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## VIX - THE FEAR INDEX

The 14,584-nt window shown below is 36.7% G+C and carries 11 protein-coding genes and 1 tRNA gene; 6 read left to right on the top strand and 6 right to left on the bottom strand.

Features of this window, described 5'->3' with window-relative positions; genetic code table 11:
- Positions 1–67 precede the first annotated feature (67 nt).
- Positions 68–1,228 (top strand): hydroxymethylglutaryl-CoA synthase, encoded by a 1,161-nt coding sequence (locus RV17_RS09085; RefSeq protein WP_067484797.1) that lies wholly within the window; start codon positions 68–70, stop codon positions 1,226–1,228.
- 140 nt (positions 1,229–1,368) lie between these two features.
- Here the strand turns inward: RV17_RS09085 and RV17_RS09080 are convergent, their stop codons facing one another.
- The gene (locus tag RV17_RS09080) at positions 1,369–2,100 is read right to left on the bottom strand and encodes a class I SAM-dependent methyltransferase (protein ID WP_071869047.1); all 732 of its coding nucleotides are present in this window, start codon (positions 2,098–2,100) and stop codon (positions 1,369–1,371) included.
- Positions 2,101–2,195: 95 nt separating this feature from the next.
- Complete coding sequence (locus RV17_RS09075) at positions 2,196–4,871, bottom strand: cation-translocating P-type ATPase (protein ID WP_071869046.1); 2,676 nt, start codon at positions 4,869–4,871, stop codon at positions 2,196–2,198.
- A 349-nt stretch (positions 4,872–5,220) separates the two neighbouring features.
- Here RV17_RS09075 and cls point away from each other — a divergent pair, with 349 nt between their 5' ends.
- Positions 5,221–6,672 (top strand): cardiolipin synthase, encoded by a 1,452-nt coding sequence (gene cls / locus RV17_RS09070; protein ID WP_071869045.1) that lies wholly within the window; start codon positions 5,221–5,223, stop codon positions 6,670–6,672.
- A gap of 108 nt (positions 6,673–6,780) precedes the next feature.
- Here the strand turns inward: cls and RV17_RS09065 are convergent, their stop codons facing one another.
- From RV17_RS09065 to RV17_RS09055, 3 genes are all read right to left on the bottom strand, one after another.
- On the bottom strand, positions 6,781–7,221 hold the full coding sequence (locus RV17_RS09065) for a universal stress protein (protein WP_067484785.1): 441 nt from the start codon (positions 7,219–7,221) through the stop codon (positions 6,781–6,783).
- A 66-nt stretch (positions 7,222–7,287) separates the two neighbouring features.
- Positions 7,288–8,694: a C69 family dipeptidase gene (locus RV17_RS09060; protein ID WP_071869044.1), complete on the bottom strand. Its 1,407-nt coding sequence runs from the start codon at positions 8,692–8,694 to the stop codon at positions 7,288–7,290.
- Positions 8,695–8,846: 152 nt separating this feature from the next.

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**VIX - THE FEAR INDEX**Stephen Perno Kaitlin Cherundolo**What is VIX?**• VIX ticker symbol for Chicago Board Options Exchange Volatility Index • VIX Measures: • Market expectations • Expected Movement in the S&P 500 • Correlation between high value of VIX and market volatility • Relation to high option prices**History of VIX**• The original VIX • Based on S&P 100 Index option prices • Extracted implied volatilities from option-pricing model (Black+Scholes, etc.) • Constructed using implied volatilities of 8 different option series • 1993 - The new VIX Index was introduced in a paper by Professor Robert E. Whaley of Duke University**History of VIX**• December 24, 1993 - The VIX's lowest recorded value (between 1990 and 2008) • 2003 - The underlying index is changed from the CBOE S&P 100 Index (OEX) to the CBOE S&P 500 Index (SPX). • Estimates expected volatility from option prices in wide range of strike prices, not just at-the-money strikes as in original VIX**History of VIX**• March 26, 2004 - Trading in futures on the VIX Index began. • February 2006 - VIX options were launched in. • October 24, 2008 - VIX reached an intraday high of 89.53. • Between 1990 and October 2008, the average value of VIX was 19.04**How Is VIX Calculated?**• Old VIX calculated from Black Scholes option pricing model • Uses a newly developed formula to derive expected volatility by averaging the weighted prices of out-of-the money puts and calls • Independent of any model**Where…**σ = VIX/100 VIX = 100*σ T = maturity F = forward index level derived from index prices K[i] = strike price of i-th out-of-the-money option call if K[i] > F put if K[i] < F ΔK[i] = interval between strike prices – half the distance between the strike on either side of K[i] K[0] = first strike below forward index level, F R = risk-free interest rate Q(K[i]) = midpoint of bid-ask spread for each option with strike K[i] Generalized Formula for VIX**Interpreting the Numbers**• If VIX = 23, • Expected change of 23% of the S&P Index over 30 days (annualized) OR • Up and down movement in the S&P OR • Index options priced with a 68% chance that S&P 500’s 30-day return < 6.64%.**Why Is It Called the “Fear Index”?**• VIX is a measure of fear of volatility in either direction • Investors believe: • High value of VIX translates into a greater degree of market uncertainty • Low value of VIX is consistent with greater stability • When investors anticipate large upside volatility, they are unwilling to sell upside "call" stock options unless they receive a large premium**Example: Long Term CapitalManagement and Russian Debt Crises**in 1998**Correlation Graph for VIX and SPX**Note: Negative slope implies negative correlation between VIX and SPX.**VIX-based Derivative Instruments**• VIX futures contracts, which began trading in 2004 • Exchange-listed VIX options, which began trading in February 2006**Critiques of VIX**• VIX measures index option volatility over 30 days when equity options have 2-6 month maturities • Volatility usually high in technology stocks, and low in utility stocks • So, VIX may be too simplistic to estimate for all types of stocks**So, Does VIX Predict the Future?!?**• Given what we have seen: • Correlation = YES • Predictor = NO?**Addendum – Other Volatility Indexes Beyond VIX**• Nasdaq-100 Volatility Index (VXN) • DJIA “ “ (VXD) • Russell 2000 “ “ (RVX) • S&P 500 3-Month “ “ (VXV) • Commodities and Foreign Currencies • Crude Oil “ “ (OVX) • Gold “ “ (GVZ) • EuroCurrency “ “ (EVZ)**Bibliography**• http://en.wikipedia.org/wiki/VIX • http://www.cboe.com/micro/vix/vixwhite.pdf • http://www.riskglossary.com/link/spreads.htm • http://finance.yahoo.com(DOW, S&P500, and VIX)